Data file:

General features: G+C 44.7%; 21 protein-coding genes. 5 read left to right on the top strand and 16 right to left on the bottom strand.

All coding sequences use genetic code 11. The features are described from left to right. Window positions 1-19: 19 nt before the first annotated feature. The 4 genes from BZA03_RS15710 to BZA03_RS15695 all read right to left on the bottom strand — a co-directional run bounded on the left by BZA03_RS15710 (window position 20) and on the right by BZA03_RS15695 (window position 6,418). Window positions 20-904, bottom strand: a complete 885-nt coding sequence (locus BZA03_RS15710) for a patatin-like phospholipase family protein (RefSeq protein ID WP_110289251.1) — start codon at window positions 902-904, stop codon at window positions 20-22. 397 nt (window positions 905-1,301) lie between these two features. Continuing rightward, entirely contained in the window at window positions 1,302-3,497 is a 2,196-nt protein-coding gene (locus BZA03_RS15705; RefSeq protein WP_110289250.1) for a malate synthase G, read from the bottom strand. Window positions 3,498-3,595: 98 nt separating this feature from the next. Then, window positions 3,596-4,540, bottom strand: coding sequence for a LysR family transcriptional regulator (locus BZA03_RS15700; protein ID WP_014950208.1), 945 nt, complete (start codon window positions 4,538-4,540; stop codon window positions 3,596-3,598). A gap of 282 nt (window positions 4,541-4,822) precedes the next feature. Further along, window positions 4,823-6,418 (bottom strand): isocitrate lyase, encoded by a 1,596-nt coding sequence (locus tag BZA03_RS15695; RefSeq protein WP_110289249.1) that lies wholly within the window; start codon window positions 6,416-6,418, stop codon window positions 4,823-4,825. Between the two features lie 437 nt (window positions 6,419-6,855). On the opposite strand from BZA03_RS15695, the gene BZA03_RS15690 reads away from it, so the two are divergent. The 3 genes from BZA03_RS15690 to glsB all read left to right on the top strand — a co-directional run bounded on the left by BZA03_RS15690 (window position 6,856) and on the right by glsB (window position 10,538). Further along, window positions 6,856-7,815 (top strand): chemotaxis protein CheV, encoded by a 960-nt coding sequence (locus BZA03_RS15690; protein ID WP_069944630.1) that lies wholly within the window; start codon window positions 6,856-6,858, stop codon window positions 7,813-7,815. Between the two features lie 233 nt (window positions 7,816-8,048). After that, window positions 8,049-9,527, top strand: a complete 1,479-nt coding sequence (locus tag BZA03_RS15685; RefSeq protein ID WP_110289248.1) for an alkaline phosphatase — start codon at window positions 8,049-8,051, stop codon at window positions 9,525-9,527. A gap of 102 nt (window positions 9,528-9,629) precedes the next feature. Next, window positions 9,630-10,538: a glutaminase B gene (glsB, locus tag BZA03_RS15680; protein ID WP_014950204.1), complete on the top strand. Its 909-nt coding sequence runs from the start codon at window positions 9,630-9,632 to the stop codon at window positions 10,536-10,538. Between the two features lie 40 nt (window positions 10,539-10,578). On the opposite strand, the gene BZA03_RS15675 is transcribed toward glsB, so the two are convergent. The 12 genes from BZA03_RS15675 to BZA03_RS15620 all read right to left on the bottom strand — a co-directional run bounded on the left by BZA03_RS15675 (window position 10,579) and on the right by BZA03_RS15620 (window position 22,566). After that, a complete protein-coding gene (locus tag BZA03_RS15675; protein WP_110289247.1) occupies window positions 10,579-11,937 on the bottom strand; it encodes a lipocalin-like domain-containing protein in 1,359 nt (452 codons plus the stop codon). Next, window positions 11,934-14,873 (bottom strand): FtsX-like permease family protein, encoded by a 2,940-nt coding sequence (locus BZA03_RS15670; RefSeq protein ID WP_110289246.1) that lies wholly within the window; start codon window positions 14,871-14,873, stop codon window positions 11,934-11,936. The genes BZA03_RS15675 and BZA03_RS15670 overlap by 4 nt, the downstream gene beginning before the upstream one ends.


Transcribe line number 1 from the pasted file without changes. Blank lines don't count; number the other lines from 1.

General features: G+C 44.7%; 21 protein-coding genes. 5 read left to right on the top strand and 16 right to left on the bottom strand.